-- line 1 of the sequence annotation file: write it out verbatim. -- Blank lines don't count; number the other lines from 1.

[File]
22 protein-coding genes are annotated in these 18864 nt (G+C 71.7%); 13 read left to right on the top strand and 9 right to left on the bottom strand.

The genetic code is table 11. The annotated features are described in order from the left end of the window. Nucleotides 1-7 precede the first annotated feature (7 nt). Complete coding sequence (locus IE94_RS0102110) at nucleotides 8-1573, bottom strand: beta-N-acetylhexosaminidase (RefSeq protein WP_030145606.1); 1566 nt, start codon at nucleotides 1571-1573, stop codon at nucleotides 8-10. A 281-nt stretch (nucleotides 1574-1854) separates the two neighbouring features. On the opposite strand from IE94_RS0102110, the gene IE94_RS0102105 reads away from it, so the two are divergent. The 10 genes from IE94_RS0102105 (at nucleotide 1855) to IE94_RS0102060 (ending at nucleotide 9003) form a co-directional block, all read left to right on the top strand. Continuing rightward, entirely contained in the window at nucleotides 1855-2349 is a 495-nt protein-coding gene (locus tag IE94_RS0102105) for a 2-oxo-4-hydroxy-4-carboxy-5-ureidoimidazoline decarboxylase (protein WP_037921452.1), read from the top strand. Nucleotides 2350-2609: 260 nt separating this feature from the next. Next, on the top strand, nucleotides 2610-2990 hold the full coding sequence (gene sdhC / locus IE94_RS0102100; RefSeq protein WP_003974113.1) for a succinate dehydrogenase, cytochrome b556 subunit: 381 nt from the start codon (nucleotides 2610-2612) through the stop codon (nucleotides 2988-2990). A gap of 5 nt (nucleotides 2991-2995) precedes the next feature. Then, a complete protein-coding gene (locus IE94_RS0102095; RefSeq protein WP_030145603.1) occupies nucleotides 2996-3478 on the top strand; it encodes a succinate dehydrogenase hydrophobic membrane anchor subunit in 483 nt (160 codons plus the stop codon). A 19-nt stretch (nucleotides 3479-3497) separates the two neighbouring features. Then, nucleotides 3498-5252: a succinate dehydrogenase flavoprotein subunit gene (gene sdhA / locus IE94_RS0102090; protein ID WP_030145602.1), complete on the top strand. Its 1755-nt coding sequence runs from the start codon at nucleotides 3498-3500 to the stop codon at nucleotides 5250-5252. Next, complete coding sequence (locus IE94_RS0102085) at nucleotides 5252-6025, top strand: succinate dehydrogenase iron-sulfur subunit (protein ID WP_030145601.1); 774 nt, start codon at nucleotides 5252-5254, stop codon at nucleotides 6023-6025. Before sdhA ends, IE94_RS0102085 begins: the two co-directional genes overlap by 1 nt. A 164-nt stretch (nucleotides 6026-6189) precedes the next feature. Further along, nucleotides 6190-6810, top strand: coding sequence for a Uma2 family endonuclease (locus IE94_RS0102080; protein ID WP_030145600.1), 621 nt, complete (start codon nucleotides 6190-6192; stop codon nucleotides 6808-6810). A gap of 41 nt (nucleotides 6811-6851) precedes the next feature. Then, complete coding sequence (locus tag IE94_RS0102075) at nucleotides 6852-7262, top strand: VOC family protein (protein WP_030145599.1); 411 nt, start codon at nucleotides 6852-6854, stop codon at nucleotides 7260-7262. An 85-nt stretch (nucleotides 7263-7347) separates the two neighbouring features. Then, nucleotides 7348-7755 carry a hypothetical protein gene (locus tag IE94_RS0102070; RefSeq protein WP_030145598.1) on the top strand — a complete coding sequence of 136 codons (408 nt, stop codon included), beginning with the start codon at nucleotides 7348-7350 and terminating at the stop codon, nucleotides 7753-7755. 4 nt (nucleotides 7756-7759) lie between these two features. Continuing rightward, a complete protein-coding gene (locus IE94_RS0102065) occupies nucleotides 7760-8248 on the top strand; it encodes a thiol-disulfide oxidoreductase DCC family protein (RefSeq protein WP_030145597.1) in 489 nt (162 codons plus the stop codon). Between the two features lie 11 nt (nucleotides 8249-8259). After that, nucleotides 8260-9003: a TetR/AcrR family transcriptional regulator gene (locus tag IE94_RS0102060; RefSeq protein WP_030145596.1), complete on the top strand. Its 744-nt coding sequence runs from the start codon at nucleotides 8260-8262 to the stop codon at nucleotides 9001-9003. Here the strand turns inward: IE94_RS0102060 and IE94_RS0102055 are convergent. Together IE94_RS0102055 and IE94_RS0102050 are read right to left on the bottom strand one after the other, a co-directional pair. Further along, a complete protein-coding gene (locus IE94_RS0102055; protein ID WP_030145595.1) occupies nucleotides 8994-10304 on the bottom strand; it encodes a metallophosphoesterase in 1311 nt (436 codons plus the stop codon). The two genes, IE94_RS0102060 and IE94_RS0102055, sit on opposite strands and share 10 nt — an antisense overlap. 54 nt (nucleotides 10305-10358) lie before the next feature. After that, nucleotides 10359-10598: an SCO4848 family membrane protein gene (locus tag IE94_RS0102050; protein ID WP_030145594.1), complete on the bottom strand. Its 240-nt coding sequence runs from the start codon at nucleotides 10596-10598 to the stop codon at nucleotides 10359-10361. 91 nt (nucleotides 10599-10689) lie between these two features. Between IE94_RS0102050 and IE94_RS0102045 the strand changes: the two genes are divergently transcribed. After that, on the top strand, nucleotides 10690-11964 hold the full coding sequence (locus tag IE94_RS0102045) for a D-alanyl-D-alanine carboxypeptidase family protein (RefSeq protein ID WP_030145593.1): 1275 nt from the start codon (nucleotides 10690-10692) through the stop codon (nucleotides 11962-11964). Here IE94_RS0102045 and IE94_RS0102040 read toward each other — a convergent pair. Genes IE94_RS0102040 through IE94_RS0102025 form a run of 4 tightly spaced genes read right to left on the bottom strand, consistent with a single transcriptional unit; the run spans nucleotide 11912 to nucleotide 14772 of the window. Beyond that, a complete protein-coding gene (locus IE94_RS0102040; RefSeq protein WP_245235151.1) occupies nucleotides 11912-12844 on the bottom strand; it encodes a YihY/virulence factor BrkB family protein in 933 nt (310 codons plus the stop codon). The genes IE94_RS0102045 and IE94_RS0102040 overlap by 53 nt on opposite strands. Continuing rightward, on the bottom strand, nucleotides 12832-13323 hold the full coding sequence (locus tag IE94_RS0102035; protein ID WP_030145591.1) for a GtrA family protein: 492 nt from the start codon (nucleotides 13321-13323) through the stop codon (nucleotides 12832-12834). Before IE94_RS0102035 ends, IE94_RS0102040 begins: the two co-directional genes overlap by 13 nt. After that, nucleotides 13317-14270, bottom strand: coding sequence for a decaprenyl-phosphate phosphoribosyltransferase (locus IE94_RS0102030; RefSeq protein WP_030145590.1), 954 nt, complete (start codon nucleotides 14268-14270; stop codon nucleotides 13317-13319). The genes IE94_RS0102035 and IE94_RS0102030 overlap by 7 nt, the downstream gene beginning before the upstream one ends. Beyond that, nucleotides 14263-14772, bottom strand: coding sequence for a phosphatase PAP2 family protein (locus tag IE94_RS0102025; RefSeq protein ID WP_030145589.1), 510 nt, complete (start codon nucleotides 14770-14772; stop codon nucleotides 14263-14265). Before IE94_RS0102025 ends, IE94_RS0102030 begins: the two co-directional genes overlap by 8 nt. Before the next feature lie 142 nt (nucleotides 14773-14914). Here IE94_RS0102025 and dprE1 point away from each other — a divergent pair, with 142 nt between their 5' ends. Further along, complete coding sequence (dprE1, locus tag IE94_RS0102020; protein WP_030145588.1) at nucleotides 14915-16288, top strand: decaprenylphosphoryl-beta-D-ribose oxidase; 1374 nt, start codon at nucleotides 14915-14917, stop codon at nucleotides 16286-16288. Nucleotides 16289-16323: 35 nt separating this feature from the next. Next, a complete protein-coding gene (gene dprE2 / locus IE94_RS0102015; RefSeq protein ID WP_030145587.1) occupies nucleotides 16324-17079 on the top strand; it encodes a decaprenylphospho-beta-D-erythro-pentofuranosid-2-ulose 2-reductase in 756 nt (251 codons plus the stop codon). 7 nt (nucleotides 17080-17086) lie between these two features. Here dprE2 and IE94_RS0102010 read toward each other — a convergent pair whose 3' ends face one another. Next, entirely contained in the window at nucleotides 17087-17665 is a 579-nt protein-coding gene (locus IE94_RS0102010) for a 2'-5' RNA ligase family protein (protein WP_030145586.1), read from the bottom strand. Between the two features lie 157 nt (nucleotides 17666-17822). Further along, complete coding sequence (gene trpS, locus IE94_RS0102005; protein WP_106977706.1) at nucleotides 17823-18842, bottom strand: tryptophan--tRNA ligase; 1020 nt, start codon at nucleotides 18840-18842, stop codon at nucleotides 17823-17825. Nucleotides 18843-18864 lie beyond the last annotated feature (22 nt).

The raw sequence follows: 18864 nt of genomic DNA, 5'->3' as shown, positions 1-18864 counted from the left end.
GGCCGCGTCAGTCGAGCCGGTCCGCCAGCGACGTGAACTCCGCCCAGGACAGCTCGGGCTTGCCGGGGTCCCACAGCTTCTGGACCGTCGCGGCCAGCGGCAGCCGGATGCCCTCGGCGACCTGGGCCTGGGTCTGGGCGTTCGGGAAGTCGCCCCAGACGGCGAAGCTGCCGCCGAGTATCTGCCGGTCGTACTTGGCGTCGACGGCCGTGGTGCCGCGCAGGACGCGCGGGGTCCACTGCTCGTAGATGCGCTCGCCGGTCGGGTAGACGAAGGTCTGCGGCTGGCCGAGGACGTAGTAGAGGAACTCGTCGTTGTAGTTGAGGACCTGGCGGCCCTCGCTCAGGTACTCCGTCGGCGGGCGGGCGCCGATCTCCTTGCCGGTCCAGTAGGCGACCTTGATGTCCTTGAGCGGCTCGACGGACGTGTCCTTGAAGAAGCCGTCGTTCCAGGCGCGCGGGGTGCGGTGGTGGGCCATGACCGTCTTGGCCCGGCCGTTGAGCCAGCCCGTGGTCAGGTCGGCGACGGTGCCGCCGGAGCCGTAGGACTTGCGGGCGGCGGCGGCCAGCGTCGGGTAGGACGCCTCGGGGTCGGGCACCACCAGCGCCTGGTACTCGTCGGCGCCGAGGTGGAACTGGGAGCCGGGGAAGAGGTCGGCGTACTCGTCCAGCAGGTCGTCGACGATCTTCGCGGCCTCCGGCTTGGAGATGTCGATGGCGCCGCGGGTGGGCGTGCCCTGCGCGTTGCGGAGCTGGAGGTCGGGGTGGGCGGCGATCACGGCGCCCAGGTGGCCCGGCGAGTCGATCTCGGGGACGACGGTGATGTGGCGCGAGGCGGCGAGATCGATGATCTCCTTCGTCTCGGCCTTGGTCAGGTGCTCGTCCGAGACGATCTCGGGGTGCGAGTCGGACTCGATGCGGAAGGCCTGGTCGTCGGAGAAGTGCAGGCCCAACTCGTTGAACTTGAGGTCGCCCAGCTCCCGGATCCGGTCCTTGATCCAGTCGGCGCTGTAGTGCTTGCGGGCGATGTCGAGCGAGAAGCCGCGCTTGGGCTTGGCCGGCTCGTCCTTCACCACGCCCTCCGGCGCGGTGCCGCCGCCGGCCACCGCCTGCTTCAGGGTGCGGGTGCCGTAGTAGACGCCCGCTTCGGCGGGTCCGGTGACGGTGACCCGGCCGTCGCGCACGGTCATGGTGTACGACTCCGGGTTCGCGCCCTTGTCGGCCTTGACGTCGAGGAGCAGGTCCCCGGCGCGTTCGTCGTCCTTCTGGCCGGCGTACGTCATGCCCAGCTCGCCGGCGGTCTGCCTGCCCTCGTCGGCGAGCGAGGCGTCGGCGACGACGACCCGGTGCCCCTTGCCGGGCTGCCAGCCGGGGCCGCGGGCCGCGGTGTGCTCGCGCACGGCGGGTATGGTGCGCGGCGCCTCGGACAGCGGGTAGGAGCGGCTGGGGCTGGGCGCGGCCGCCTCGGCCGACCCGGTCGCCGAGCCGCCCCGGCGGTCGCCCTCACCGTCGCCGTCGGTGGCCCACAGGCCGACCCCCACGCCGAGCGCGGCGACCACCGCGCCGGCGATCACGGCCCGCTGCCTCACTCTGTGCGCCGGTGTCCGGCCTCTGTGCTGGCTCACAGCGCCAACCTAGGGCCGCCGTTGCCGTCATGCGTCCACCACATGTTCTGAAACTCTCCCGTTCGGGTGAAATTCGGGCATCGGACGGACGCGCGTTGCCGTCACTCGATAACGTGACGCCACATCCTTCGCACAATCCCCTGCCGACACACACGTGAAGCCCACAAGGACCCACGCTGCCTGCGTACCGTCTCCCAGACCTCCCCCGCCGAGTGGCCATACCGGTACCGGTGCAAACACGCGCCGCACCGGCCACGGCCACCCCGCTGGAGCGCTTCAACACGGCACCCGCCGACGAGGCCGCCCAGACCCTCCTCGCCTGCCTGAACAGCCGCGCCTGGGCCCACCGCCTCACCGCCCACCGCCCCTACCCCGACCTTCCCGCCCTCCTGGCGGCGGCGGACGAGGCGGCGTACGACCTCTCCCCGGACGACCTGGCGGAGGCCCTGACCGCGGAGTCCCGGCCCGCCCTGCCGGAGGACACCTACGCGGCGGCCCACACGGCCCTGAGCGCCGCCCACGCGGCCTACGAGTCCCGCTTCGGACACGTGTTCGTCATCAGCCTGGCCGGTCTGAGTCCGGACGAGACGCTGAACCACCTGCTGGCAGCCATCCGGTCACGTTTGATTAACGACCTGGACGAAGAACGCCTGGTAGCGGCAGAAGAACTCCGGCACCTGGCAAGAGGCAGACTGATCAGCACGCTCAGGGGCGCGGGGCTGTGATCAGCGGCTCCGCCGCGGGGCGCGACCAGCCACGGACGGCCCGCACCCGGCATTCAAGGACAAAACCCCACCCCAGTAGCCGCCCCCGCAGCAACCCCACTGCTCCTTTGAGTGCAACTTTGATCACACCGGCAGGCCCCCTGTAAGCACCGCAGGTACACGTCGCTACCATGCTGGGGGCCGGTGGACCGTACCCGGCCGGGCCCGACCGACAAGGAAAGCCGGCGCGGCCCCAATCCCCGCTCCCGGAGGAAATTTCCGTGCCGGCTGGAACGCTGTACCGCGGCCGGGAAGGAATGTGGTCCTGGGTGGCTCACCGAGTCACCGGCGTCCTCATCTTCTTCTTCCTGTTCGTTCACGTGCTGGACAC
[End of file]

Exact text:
22 protein-coding genes are annotated in these 18864 nt (G+C 71.7%); 13 read left to right on the top strand and 9 right to left on the bottom strand.